A new research, presented in the Journal of the American Society of Nephrology, examined the long-term effect of red meat consumption on kidney health. Their results justify the present caution recommended in regard to red meat and organ health.
Red meat, like beef, lamb, and pork, can be provided as part of a healthy diet. But, as with a lot of dietary components, it is best to restrict the amount taken.
For example, the American Institute for Cancer Research suggests consuming no more than 18 ounces of red meat a month because of its associations with specific cancers, which includes stomach cancer.
A research, presented in JAMA in 2012, documented 23,926 deaths and determined that red meat intake was connected with an enhanced risk of cardiovascular problems and cancer death rate.
The present research ,even more examined red meat’s possible effect on kidney health. This research was performed at Duke-NUS Medical School and Saw Swee Hock School of Public Health at the National University of Singapore.
Increase in kidney problems
A rising number of individuals are developing chronic kidney disease (CKD); worldwide, an approximated 500 million individuals have CKD. Many sufferers with CKD go on to develop end-stage renal disease (ESRD). This is a critical situation that needs dialysis or kidney transplant.
Presently, a decreased protein consumption is recommended to patients with CKD to slow the progression to ESRD. However, the role of various protein sources in the development of ESRD has not been examined formerly.
Investigator Woon-Puay Koh and her team delved into data from the Singapore Chinese Health Study, which involved over 63,000 adults, aged 45-74. They connected the data with the Singapore Renal Registry, which holds the information of all Singapore ESRD patients. The entire aim was to uncover the role of various protein sources on kidney health outcomes.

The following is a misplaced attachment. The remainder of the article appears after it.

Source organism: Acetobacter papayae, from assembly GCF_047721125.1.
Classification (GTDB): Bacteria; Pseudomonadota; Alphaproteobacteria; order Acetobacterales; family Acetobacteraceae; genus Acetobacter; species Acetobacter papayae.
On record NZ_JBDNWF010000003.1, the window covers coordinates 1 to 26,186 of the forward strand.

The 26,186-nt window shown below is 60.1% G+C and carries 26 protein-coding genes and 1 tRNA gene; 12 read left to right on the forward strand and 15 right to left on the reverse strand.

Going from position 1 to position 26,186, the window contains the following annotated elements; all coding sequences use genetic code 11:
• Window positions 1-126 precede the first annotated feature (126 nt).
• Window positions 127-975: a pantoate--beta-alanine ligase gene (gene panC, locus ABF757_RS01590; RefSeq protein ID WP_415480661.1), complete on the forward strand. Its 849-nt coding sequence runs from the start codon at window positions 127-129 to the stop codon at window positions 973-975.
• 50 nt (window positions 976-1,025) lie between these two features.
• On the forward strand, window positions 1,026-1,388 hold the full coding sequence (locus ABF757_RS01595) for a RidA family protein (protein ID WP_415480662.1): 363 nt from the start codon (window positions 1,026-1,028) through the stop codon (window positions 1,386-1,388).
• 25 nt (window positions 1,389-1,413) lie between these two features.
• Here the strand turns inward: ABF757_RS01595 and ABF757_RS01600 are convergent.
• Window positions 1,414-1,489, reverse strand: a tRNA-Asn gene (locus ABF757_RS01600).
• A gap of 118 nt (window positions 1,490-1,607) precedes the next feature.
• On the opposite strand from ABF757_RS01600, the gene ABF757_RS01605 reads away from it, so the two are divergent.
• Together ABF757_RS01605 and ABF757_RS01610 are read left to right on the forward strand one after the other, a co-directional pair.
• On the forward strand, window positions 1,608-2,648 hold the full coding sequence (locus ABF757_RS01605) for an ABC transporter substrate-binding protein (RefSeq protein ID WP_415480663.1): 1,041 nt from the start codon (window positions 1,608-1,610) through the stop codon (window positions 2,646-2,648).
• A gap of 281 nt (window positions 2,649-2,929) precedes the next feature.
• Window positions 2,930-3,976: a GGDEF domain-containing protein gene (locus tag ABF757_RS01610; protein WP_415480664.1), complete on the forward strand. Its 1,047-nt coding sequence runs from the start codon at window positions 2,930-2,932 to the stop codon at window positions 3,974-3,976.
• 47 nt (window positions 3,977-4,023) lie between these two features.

“We embarked on our research to see what advice must be given to CKD sufferers or to the general population concerned about their kidney health with regards to kinds or sources of protein intake,” describes Koh.
In China, the major red meat is pork, accounting for 97 % of red meat consumption. Other popular protein sources involved eggs, dairy, shellfish, fish, soy, legumes, and poultry.
The individuals were followed up for an average of 15.5 years. During that time, 951 cases of ESRD took place; the resulting data demonstrated a clear trend.
Red meat consumption was connected with a dose-dependent enhanced ESRD risk. People who have taken the highest quantities of red meat – the top 25 % – demonstrated a 40 % higher risk of developing ESRD than those who have taken the least red meat – the bottom 25 %.
Other sources of protein – fish, eggs, dairy, and poultry – demonstrated no link with the development of ESRD. In addition, soy and legumes appeared to perform a slightly protective role.
“Our results recommend that these people can still maintain protein consumption but think about switching to plant-based sources; however, if they still select to eat meat, fish/shellfish and poultry would serve better options to red meat.”